Former Caithness Sea Angling Association secretary Gayle Terrace takes a wander down memory lane as she recalls the day that the gauntlet was thrown down in the battle of the sexes.
Snide comments from a fat angler… that’s what started it all. “Women sea angling? That’s a joke!” he said, as he looked at some gear in the Thurso tackle shop where I work. And when asked why, he answered “Women wouldn’t be able to hold a rod as they would be so busy being sick.” He dangled that final insult like a juicy cod bait and as my temper flared, I rose to it in much the same way as a mackerel attacks a feather. Before I knew what I’d done, I had challenged him to a competition and to make matters worse he accepted, on condition I had a ladies team.
Over the next few days I spoke to all the women I knew and managed to convince five of them it would be fine. But once my team was assembled, another problem reared its ugly head – none of us had ever been out in a boat before! I realised we would have to learn the basics if we were going to stand a chance against the men. So I called a local skipper, John Sinclair, and booked Sunrise for our trip. My boss helped provide rods and reels and I organised terminal tackle, thanking God for quick-fit swivels.
Our big match soon came and John warned us it might be a bit choppy and as we posed for our team photograph, I realised there was no going back.
How we survived the journey to the fishing grounds I will never know. There was plenty hysterical laughter to hide any fear and I kept my eye on a fish box – just in case I needed a life raft! At one point our boat tipped to one side like a small yacht. One moment we were looking at the sea, the next we were staring into a cold, grey sea. At that moment Dawn, one of the keen ones of our bunch, crouched down on the deck saying she was ready to swim. We soon reached our destination and in minutes we were organised and John roared : “lines down ladies!”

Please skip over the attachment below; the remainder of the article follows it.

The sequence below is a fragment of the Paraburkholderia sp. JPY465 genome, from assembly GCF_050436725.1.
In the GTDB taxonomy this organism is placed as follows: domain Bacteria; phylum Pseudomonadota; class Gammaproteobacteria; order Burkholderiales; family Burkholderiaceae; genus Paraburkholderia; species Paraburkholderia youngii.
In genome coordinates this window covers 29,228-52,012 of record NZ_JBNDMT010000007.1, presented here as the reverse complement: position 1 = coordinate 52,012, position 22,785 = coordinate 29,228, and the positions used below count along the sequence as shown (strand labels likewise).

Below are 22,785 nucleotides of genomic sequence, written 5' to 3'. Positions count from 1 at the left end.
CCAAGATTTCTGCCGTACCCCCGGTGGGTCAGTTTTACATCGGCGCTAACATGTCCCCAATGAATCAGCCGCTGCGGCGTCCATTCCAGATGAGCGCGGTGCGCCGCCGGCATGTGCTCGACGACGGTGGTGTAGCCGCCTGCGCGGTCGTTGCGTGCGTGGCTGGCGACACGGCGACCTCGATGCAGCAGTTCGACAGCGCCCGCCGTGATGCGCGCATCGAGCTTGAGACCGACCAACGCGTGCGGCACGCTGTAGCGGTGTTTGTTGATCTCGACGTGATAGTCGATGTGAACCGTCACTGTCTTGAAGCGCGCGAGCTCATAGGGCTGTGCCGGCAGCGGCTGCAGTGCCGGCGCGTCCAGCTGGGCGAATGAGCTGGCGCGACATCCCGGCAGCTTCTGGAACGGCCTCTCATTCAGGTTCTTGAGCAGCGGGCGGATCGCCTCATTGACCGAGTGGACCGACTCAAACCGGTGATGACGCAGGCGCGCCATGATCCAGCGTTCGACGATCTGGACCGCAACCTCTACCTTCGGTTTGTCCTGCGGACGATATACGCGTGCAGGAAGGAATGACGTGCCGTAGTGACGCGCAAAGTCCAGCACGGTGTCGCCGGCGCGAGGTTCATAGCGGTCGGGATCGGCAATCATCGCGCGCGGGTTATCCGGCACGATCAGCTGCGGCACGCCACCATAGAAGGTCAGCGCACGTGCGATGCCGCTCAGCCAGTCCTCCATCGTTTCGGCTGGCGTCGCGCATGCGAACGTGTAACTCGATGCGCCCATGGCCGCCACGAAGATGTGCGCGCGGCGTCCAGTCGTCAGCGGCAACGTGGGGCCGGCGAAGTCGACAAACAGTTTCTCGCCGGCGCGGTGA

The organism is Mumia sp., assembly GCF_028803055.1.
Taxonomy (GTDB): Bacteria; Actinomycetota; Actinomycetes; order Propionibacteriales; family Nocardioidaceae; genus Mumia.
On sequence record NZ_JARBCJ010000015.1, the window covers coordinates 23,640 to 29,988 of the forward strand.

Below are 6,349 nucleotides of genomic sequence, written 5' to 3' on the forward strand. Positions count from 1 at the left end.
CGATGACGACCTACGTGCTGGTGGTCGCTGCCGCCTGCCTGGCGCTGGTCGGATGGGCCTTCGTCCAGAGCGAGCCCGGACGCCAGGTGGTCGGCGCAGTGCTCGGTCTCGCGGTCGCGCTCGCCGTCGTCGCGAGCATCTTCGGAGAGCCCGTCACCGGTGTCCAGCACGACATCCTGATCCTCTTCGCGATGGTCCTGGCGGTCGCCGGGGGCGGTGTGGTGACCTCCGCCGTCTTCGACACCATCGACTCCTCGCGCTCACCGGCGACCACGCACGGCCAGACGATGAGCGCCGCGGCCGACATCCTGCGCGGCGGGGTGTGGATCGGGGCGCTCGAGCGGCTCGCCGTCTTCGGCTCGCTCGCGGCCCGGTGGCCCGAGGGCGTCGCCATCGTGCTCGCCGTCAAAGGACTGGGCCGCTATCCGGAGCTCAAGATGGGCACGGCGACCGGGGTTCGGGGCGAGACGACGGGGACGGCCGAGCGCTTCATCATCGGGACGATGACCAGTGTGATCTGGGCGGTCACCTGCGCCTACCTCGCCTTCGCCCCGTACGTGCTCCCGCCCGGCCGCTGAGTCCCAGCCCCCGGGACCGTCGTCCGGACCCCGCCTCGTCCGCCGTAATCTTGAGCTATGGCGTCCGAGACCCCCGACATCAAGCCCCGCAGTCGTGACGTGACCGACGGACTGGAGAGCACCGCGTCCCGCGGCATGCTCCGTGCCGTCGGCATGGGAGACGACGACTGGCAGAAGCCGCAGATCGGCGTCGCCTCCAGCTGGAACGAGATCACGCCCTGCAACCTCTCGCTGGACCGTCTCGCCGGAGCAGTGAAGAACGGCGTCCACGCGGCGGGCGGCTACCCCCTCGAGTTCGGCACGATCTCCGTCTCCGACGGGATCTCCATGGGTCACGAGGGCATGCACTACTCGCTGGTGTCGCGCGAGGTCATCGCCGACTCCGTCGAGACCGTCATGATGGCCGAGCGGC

Within seconds we hit mackerel and began boating strings of these silver-blue beauties before discovering another slight hitch – unhooking. However, the problem was soon solved. I had invited my dad to coach us and he turned out to be a very reliable disgorger and I now think every team should have one. Then disaster struck! I had been feeling queasy since we left port and managed to shout: “Ground bait” before throwing up over the side. John took pity on me and a few kind words of wisdom left me feeling it was only a minor setback.
I was still feeling sorry for myself when John pointed out a commotion at the stern. Someone had dropped a mackerel which was frantically flapping on the deck and a couple of the team jumped up on the gunnels as if they were being attacked by a rat! “It won’t bite,” John laughed and our fish was soon recaptured and safely dropped in the bait bucket. Then someone shouted “make sure that fish is dead” prompting Angie, the comic of our team, to inflict grievous bodily harm on the poor fish before finding out that one swift blow to the head was sufficient. Yes, we all had a lot to learn!
However, the suffering mackerel was just too much for another team member, Theresa, who swiftly joined me ground-baiting. That left Jayne, Jackie, Dawn and Angie to save the day. Jayne’s arms were tired when she hooked a nice little cod and her screams of “Help, Help!” echoed around the boat forcing our coach and skipper to run to her aid and unhook her wriggling catch. There was no way she was touching “That thing”, she explained. Meanwhile Jackie and Angie decided to have a side bet who would catch more fish mackerel were swinging everywhere and their rod appeared to have a mind of their own, then slap… Dawn was whacked in the face by a fish and all bets were cancelled.
A couple of mackerel and a pollack later something hit my bait with power! Dawn’s halibut perhaps, or maybe a shark… Whatever it was, it felt big to me. “I’m into something big!”, I screamed and John came rushing to my side. He looked over the side and shouted: “Cod!” we needed a net for this beauty and my arms felt like lumps of lead when my prize was hauled aboard. It may only have been a 7lb cod but it felt like the largest fish in the world as I proudly posed for a photograph.
Darkness fell and John shouted “lines up” for the last time and just as I had found my sea legs! Hot coffee brought the warmth back to our cheeks and cries of laughter washed round the boat as Dawn told a tall tale about the giant halibut which stole her trace!
As we steamed home I looked at our catch of cod, ling, mackerel, coalfish and pollack and knew we had proved our point – women can fish!
Scrabster was buzzing with sea anglers on our return and it was a terrific feeling to see the look on their faces as we climbed ashore with bags of fish. Our success meant we were hooked by the sea angling bug and within a week we headed out to sea again. This time was to be my night. We wanted to go for quality fish and our skipper knew just the spot.
Gayle Terrace – founder member of the Mermaids, the bonny looking members of CSAA